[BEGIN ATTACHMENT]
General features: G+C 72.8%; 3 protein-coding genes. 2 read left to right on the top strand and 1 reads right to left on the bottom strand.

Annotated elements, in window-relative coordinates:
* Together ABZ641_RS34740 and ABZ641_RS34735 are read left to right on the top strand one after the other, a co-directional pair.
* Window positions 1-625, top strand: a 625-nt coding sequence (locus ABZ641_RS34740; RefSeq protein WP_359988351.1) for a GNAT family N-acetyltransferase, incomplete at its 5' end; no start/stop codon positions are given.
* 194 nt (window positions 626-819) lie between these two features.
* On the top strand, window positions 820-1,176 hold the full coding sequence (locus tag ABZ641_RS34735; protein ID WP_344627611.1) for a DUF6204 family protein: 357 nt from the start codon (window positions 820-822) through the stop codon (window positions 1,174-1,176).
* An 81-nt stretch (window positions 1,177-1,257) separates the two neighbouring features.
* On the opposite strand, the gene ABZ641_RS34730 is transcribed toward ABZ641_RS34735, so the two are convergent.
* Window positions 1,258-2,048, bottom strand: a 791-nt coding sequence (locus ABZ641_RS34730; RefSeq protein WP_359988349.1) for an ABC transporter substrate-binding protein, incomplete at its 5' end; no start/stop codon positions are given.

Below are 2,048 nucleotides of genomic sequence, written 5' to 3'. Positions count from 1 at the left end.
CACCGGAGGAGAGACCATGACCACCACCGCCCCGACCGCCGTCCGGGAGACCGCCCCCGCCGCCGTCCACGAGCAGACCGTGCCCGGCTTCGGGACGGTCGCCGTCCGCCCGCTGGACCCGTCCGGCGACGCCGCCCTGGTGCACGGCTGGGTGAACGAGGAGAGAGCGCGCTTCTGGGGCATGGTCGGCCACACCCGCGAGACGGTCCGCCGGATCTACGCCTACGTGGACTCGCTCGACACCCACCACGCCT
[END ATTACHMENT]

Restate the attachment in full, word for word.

General features: G+C 72.8%; 3 protein-coding genes. 2 read left to right on the top strand and 1 reads right to left on the bottom strand.

Annotated elements, in window-relative coordinates:
* Together ABZ641_RS34740 and ABZ641_RS34735 are read left to right on the top strand one after the other, a co-directional pair.
* Window positions 1-625, top strand: a 625-nt coding sequence (locus ABZ641_RS34740; RefSeq protein WP_359988351.1) for a GNAT family N-acetyltransferase, incomplete at its 5' end; no start/stop codon positions are given.
* 194 nt (window positions 626-819) lie between these two features.
* On the top strand, window positions 820-1,176 hold the full coding sequence (locus tag ABZ641_RS34735; protein ID WP_344627611.1) for a DUF6204 family protein: 357 nt from the start codon (window positions 820-822) through the stop codon (window positions 1,174-1,176).
* An 81-nt stretch (window positions 1,177-1,257) separates the two neighbouring features.
* On the opposite strand, the gene ABZ641_RS34730 is transcribed toward ABZ641_RS34735, so the two are convergent.
* Window positions 1,258-2,048, bottom strand: a 791-nt coding sequence (locus ABZ641_RS34730; RefSeq protein WP_359988349.1) for an ABC transporter substrate-binding protein, incomplete at its 5' end; no start/stop codon positions are given.

Below are 2,048 nucleotides of genomic sequence, written 5' to 3'. Positions count from 1 at the left end.
CACCGGAGGAGAGACCATGACCACCACCGCCCCGACCGCCGTCCGGGAGACCGCCCCCGCCGCCGTCCACGAGCAGACCGTGCCCGGCTTCGGGACGGTCGCCGTCCGCCCGCTGGACCCGTCCGGCGACGCCGCCCTGGTGCACGGCTGGGTGAACGAGGAGAGAGCGCGCTTCTGGGGCATGGTCGGCCACACCCGCGAGACGGTCCGCCGGATCTACGCCTACGTGGACTCGCTCGACACCCACCACGCCT